Spurlock Staff at the Association of Academic Museums and Galleries
- Post Date: 12/20/2023
- Author: Beth Watkins, Manager of Exhibit Interpretation and Visitor Experience
- Reading Time: 4 minute read
This summer, I had the opportunity to share some of Spurlock’s recent exhibit work at the conference of the Association of Academic Museums and Galleries. Hosted by the University of Kansas in Lawrence, this year’s conference focused on the theme “Opening Up: Creating New Field Guides to Trust, Service, and Responsibility.” Several hundred staff from museums and galleries at higher education institutions across the US gathered to discuss these big goals that are being undertaken across the museum field, with a focus on the particular audiences we serve on campuses and in college towns.
My presentation was part of a panel called “Collective Curating: Collaboration and Community.” Four of us from different campuses talked about projects at our respective institutions that rely on new approaches to bringing in different kinds of expertise and viewpoints. The University of Wyoming Art Museum is working on an exhibit called The New West (external link) with guest curator and Indigenous artist Robert Martinez to incorporate Indigenous voices, contextualize landscapes with historical perspectives, and examine the collecting of art of the American West. At the Wright Museum of Art at Beloit College, a small staff is taking on a similar project with their inherited collections by using student input and pairing these objects with new acquisitions that pose different interpretations. University of Kansas colleagues used community input to redevelop galleries with the goals of incorporating more learning styles, a greater variety of artworks, and interdisciplinary access points.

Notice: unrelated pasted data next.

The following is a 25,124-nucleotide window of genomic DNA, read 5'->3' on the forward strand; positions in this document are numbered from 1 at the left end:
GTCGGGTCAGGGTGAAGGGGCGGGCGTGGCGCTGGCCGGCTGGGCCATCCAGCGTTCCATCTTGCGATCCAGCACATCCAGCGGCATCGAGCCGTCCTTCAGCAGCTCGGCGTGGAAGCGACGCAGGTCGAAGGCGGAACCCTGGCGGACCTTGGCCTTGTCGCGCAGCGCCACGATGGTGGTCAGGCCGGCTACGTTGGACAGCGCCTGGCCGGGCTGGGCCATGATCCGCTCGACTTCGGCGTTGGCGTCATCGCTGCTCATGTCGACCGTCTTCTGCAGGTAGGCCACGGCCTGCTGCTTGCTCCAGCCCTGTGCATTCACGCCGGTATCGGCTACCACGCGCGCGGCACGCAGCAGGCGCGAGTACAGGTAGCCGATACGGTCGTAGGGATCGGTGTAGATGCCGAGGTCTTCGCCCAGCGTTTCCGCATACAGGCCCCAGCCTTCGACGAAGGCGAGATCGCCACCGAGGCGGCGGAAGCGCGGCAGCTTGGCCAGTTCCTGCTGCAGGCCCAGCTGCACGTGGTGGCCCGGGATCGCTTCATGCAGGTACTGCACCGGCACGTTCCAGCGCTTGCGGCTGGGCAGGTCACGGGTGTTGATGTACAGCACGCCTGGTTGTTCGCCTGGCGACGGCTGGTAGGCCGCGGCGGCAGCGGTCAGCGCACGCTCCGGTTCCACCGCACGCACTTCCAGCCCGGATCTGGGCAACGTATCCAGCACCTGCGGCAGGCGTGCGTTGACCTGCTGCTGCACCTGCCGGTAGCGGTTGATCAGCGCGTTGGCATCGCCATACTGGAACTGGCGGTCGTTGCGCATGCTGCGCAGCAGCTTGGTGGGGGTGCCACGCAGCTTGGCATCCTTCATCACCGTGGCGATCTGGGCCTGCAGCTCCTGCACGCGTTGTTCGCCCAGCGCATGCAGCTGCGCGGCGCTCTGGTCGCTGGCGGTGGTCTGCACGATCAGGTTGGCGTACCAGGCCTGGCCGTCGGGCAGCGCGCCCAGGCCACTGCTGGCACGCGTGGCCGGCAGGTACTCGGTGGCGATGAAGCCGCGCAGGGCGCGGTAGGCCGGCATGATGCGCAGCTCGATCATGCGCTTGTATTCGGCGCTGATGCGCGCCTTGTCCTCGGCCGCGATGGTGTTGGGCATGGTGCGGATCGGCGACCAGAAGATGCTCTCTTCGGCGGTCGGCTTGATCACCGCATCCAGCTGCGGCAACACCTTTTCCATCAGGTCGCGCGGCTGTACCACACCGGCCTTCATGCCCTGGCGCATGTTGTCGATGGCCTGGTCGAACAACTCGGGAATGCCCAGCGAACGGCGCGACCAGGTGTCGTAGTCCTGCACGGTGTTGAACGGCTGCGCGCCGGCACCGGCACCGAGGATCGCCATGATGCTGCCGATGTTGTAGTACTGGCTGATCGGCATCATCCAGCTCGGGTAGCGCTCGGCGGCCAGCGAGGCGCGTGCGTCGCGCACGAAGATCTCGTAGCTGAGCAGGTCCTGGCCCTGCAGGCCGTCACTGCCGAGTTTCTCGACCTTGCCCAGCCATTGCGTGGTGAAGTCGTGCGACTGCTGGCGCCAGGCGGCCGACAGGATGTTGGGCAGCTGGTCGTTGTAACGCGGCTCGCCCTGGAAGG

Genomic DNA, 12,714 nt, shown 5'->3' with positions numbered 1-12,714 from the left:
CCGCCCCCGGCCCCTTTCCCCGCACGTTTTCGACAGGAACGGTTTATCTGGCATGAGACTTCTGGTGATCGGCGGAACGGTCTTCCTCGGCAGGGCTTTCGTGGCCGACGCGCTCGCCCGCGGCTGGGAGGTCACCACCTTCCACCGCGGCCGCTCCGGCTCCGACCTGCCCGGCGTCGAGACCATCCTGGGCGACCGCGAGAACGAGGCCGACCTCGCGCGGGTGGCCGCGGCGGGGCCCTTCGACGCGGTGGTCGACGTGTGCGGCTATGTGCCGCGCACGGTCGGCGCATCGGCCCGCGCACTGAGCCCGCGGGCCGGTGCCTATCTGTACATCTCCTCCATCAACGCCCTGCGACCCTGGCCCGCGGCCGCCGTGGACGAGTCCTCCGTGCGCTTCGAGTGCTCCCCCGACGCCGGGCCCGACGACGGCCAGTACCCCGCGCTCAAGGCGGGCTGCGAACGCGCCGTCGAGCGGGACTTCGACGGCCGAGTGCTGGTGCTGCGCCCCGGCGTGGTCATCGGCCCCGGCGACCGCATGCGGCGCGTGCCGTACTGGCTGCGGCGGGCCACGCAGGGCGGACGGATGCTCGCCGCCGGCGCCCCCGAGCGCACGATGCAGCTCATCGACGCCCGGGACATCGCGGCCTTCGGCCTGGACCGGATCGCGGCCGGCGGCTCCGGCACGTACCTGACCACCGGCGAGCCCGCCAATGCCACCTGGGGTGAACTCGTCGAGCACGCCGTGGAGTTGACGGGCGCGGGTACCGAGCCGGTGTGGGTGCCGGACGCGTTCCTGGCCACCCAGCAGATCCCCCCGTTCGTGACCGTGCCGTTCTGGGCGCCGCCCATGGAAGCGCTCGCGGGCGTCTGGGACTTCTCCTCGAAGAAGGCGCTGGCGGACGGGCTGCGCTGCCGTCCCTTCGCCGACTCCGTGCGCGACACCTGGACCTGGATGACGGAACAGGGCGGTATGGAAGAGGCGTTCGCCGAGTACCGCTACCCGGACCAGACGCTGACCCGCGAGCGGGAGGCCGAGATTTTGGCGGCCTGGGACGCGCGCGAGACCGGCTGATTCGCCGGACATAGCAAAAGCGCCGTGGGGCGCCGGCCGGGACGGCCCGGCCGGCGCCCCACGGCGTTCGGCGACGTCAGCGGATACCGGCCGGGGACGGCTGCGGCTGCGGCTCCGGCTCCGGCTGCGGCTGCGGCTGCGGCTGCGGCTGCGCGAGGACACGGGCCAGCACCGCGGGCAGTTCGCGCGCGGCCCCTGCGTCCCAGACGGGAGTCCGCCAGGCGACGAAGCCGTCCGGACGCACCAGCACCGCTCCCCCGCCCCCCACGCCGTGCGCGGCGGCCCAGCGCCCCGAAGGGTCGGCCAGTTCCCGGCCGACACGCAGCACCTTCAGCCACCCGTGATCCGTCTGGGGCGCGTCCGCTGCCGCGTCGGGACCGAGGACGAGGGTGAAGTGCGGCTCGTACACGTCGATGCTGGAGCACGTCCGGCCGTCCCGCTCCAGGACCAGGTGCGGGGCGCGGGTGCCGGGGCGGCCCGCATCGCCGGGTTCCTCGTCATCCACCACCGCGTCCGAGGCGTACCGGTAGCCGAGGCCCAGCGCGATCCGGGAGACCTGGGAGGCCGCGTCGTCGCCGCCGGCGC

I ended the session with a discussion of what our staff learned from working on the 2021–2022 collaborative exhibit Sewn in Memory: AIDS Quilt Panels of Central Illinois. Unlike the other panelists’ projects, our exhibit developed directly from a request from the community and featured artifacts on loan from them (and were not part of Spurlock’s collections). Sewn in Memory was the idea of members of the Greater Community AIDS Project (external link) and grew to involve a class from History, a class from Journalism, and Illinois Public Media.
Overall, our panel sparked some great questions and feedback in the audience. Clearly our field is interested in trying to work in new ways, and campuses are often a supportive and creative environment for experimenting and facilitating new partnerships. Museum professionals were eager to hear about concrete processes and advice for how to actually begin and make progress in these important but often unfamiliar projects. Hearing the how-to from people who work in museums like ours is so helpful. Almost every time I talk about Sewn in Memory, an emotional response follows, and this setting was no different: primary sources and sacred objects tell stories that reach us across time and space in powerful ways.